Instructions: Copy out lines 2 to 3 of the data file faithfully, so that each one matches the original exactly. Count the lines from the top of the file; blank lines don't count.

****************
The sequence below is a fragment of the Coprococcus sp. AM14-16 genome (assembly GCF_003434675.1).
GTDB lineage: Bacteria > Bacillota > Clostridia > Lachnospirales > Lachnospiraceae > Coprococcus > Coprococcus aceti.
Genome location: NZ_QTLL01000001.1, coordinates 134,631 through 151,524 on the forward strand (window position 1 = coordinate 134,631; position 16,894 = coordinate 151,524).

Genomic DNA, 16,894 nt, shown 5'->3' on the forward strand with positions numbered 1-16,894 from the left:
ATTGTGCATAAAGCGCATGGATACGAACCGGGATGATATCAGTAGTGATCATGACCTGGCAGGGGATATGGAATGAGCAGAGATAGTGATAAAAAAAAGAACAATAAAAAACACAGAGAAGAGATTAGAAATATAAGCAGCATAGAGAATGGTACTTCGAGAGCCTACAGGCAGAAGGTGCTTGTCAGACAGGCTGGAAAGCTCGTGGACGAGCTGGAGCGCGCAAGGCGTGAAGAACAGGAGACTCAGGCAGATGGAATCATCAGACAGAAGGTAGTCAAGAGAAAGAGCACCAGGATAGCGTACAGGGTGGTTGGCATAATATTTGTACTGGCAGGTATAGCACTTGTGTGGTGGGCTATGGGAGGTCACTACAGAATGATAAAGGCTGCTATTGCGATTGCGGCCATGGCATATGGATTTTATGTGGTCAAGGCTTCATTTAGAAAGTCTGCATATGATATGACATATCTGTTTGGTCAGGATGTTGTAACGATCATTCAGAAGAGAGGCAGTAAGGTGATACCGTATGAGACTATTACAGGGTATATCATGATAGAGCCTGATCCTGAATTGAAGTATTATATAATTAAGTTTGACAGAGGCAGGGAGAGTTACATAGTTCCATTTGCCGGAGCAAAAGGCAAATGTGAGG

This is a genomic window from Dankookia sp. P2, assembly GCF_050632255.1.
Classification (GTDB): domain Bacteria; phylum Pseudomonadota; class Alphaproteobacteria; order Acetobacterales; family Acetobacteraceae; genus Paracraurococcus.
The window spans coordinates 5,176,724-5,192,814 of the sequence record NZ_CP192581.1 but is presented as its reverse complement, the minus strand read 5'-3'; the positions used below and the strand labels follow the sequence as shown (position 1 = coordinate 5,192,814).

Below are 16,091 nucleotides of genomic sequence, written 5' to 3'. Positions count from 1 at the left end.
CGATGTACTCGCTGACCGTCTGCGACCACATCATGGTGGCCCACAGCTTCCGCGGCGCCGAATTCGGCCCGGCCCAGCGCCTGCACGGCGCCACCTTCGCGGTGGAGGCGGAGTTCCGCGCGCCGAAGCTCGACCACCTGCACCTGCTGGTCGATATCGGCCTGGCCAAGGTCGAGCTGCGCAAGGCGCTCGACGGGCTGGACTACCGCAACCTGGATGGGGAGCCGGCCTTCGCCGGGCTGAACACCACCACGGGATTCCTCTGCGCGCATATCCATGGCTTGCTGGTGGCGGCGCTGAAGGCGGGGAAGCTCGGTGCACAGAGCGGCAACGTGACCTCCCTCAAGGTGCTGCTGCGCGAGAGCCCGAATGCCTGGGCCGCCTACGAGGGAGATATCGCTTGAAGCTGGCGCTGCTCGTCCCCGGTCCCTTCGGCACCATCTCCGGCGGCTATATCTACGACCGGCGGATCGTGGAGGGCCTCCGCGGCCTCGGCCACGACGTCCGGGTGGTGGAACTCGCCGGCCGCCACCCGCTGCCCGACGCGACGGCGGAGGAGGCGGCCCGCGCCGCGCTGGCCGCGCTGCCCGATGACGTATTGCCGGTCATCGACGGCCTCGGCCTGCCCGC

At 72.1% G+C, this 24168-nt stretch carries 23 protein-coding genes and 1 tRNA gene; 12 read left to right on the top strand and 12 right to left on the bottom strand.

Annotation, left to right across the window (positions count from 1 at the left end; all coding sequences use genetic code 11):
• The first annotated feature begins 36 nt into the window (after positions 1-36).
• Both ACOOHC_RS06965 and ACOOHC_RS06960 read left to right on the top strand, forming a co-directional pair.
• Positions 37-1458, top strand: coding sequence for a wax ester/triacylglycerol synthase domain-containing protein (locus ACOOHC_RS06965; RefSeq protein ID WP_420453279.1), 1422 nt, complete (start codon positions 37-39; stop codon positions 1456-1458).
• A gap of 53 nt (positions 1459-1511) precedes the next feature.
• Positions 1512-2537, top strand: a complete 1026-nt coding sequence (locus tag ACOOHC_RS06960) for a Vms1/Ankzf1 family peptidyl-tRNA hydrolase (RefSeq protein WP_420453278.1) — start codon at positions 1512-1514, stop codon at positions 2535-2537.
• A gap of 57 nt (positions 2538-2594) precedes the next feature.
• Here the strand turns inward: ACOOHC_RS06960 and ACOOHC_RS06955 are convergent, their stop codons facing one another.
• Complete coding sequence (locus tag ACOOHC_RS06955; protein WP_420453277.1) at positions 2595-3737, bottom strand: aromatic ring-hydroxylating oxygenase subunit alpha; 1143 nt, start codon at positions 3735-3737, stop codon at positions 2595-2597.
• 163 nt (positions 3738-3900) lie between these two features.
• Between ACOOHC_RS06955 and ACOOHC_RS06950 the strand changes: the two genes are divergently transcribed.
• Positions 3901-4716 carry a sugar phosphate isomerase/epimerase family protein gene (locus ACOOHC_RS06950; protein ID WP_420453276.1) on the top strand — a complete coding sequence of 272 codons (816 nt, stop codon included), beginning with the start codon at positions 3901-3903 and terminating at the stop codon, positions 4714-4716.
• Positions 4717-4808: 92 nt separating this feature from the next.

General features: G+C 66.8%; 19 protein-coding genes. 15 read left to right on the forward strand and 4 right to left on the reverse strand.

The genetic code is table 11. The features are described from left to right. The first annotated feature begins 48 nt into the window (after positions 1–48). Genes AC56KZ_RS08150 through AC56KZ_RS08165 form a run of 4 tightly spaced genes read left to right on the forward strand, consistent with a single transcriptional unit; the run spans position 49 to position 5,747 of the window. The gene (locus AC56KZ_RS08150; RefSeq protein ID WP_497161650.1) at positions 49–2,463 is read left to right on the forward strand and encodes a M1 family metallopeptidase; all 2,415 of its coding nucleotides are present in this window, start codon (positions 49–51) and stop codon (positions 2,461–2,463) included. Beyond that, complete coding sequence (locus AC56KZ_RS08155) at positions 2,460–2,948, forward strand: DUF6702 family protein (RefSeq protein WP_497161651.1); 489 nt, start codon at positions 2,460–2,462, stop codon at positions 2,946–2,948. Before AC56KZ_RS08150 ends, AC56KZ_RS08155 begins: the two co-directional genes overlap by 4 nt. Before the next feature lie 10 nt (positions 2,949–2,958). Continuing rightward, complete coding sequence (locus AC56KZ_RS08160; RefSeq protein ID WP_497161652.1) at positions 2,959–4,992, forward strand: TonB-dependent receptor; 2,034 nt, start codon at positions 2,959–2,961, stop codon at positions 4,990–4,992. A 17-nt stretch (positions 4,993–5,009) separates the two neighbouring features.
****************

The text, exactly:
GTDB lineage: Bacteria > Bacillota > Clostridia > Lachnospirales > Lachnospiraceae > Coprococcus > Coprococcus aceti.
Genome location: NZ_QTLL01000001.1, coordinates 134,631 through 151,524 on the forward strand (window position 1 = coordinate 134,631; position 16,894 = coordinate 151,524).